Confused on velocity

1. Jan 19, 2005

Tabe

Here's my predicament...
A 30.0 kg shopping cart full of groceries sitting at the top of a 2.0 meter hill rolls until it hits a tree stump at the bottom of the hill. Upon impact, a .25 kg can of peaches flies out of the cart. What is the velocity of the can as it leaves the cart?
I tried solving the problem, but the answer that I got really doesn't make any sense. First I solved for the final velocity of the cart before it hit the tree stump, and I got 6.26 m/s. Then, when I solved for the velocity of the can, I got an answer of 750 m/s, which is very unrealistic. Can someone point me in the right direction, or point out where I went wrong?

2. Jan 19, 2005

MathStudent

Does the question indicate the slope of the hill or the angle of inclination??
Does it offer any other information.

This is definitly a conservation of momentum problem

3. Jan 19, 2005

Tabe

No, the problem is very vague. It doesn't specify anything about the hill, or give any more info on the can itself. If it is a conservation of momentum problem, wouldn't that mean that the can would be traveling really fast once it left the cart?

4. Jan 19, 2005

Tabe

When I solved for the final velocity, I solved for potential gravitational energy, I multiplied mgh, and I got 588.6. Then I set that equal to kinetic energy, which is 1/2mv^2. I solved for velocity, and I got 6.26 m/s. From there, I took the velocity and used a kinematics equation to solve for the velocity of the can.

5. Jan 19, 2005

Tabe

Ok, let me check what I did. I just wanted to make sure, because it really didn't sound very realistic to me. Great! I redid the problem, and everything came up equivalent to each other.
Thanks for your help. It's really gonna help me on my exam tomorrow! :)

6. Jan 19, 2005

beth314159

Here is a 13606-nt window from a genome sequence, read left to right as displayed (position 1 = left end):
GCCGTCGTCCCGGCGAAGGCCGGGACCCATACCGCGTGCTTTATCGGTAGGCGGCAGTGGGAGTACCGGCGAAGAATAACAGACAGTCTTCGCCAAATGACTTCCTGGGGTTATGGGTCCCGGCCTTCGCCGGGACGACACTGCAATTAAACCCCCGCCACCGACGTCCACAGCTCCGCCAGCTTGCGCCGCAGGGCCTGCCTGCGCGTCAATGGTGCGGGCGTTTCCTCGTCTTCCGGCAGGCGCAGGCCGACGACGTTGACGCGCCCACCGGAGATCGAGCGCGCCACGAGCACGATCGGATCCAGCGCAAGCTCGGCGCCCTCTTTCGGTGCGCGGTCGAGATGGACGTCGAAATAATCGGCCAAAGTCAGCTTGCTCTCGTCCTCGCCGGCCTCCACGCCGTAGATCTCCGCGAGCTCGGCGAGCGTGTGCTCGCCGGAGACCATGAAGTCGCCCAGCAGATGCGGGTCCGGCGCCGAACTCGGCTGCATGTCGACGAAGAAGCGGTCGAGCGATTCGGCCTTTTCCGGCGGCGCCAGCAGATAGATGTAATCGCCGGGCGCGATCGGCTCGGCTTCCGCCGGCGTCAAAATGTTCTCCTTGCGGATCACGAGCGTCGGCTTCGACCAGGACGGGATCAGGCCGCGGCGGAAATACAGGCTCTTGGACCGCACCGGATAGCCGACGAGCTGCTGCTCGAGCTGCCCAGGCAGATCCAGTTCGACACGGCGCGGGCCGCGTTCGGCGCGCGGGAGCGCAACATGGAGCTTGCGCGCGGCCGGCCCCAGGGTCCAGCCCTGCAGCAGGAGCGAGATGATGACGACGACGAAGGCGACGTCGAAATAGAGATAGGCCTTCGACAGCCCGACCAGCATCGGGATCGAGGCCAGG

An odd word problem...

Neglecting friction, etc., the cart and can are travelling together with a speed 6.26 m/s at the bottom of the hill. Now, if the cart stops dead, and the can slides off the cart, then, neglecting friction, or any sort of collision with the cart on the way off, the can is still going 6.26 m/s. The momentum of the cart goes to zero after it collides with the tree; the momentum of the can stays the same, and so does its velocity. (Where does the cart's momentum go? Well, the tree + earth system recoils a little!)

-Beth

7. Jan 19, 2005

jdstokes

Use the conservation of energy equation to find the velocity of the cart at the bottom of the hill
\begin{align*} K_1 + U_1 & = K_2 + U_2 \\ mgh & = \frac{1}{2}mv^2 \\ v & = \sqrt{2gh} \\ & = 6.26\,{\rm m/s} \end{align*}

When the cart hits the tree, it delivers an impulse of

$J = (30.0\,{\rm kg})(6.26\,{\rm m/s})$

to the can. The impulse on the ball is equal to the its momentum change,

\begin{align*} J & = m(v_2 - v_1) \\ (30.0\,{\rm kg})(6.26\,{\rm m/s}) & = (0.25\,{\rm kg})(v_2 - (6.26\,{\rm m/s})) \end{align*}

so the final velocity of the can is 757 m/s.

8. Jan 19, 2005

MathStudent

That's a very valid point. I didnt consider the earth and tree stump as part of the system in my original model, but now that you point that out it makes perfect sense. Thank you.